A Fateful Date November 9 Marks Highs and Lows in German History

November 9 is a key date in Germany's chequered 20th century history. It isn't just the 20th anniversary of the opening of the Berlin Wall. On this day in 1938, Nazi Germany launched a pogrom against its Jewish population in which more than 1,300 people died. SPIEGEL ONLINE looks at three events that occurred on this fateful date before 1989.

By Christopher Lawton

Broken windows of a Jewish shop on the morning after a Nazi pogrom on Nov 9, 1938.
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Broken windows of a Jewish shop on the morning after a Nazi pogrom on Nov 9, 1938.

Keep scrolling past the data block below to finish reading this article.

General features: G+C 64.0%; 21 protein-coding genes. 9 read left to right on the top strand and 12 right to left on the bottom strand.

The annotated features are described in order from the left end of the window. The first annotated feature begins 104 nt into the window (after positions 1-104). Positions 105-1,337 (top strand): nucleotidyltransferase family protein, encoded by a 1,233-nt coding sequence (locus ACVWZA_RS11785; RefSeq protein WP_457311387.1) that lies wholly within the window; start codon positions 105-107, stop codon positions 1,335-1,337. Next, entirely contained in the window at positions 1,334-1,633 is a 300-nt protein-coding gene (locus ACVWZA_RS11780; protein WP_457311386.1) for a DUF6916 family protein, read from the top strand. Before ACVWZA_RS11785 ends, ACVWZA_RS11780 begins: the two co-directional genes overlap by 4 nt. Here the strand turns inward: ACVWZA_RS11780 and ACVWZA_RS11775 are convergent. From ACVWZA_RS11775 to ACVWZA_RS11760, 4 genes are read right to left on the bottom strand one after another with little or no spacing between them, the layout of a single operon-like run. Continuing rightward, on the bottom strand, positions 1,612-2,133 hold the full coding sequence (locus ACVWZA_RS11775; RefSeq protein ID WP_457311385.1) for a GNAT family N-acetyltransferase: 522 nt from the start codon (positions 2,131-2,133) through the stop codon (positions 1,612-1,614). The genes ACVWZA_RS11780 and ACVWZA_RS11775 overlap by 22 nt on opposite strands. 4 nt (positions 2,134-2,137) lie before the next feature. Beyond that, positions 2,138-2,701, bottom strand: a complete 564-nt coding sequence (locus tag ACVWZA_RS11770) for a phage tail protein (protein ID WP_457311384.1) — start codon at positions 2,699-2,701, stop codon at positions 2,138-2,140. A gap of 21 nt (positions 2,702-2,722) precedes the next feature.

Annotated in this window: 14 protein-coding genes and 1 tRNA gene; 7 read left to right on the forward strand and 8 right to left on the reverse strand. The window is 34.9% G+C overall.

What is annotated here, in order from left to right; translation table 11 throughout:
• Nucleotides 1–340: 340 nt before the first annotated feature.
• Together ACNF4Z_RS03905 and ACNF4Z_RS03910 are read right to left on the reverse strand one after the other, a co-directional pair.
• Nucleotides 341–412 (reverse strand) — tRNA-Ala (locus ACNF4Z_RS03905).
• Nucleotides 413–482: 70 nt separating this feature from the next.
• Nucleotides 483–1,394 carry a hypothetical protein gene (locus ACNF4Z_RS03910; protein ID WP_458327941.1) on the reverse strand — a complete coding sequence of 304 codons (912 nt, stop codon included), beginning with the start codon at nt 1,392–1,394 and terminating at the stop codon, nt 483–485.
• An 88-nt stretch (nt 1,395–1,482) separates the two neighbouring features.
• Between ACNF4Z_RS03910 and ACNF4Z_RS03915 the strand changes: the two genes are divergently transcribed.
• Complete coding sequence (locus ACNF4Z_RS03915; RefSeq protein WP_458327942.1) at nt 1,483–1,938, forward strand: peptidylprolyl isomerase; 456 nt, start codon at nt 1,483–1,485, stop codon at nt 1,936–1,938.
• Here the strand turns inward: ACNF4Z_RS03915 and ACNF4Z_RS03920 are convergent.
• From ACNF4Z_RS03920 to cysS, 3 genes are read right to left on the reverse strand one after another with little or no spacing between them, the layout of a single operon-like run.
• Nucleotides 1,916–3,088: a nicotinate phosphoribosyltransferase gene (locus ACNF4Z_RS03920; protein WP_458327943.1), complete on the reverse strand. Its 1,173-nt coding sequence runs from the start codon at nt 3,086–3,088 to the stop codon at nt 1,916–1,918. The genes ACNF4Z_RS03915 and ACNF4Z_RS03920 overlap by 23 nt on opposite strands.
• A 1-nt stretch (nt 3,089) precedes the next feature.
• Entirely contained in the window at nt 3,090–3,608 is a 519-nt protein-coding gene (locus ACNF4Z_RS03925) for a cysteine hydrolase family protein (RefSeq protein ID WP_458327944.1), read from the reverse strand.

Berlin is staging a massive public festival on Monday to celebrate the 20th anniversary of the fall of the Berlin Wall on November 9, 1989, the event that heralded the end of communism in Europe and the unification of Germany.

But November 9 is also the 71st anniversary of Reichskristallnacht, a nationwide Nazi pogrom against Jews in 1938. Two other historical events fell on that date in 1918 and 1923 respectively -- the German Revolution that removed the monarchy, and a failed coup attempt by Adolf Hitler in 1923 known as the Beer Hall Putsch.

SPIEGEL ONLINE has taken a closer look at these three events.

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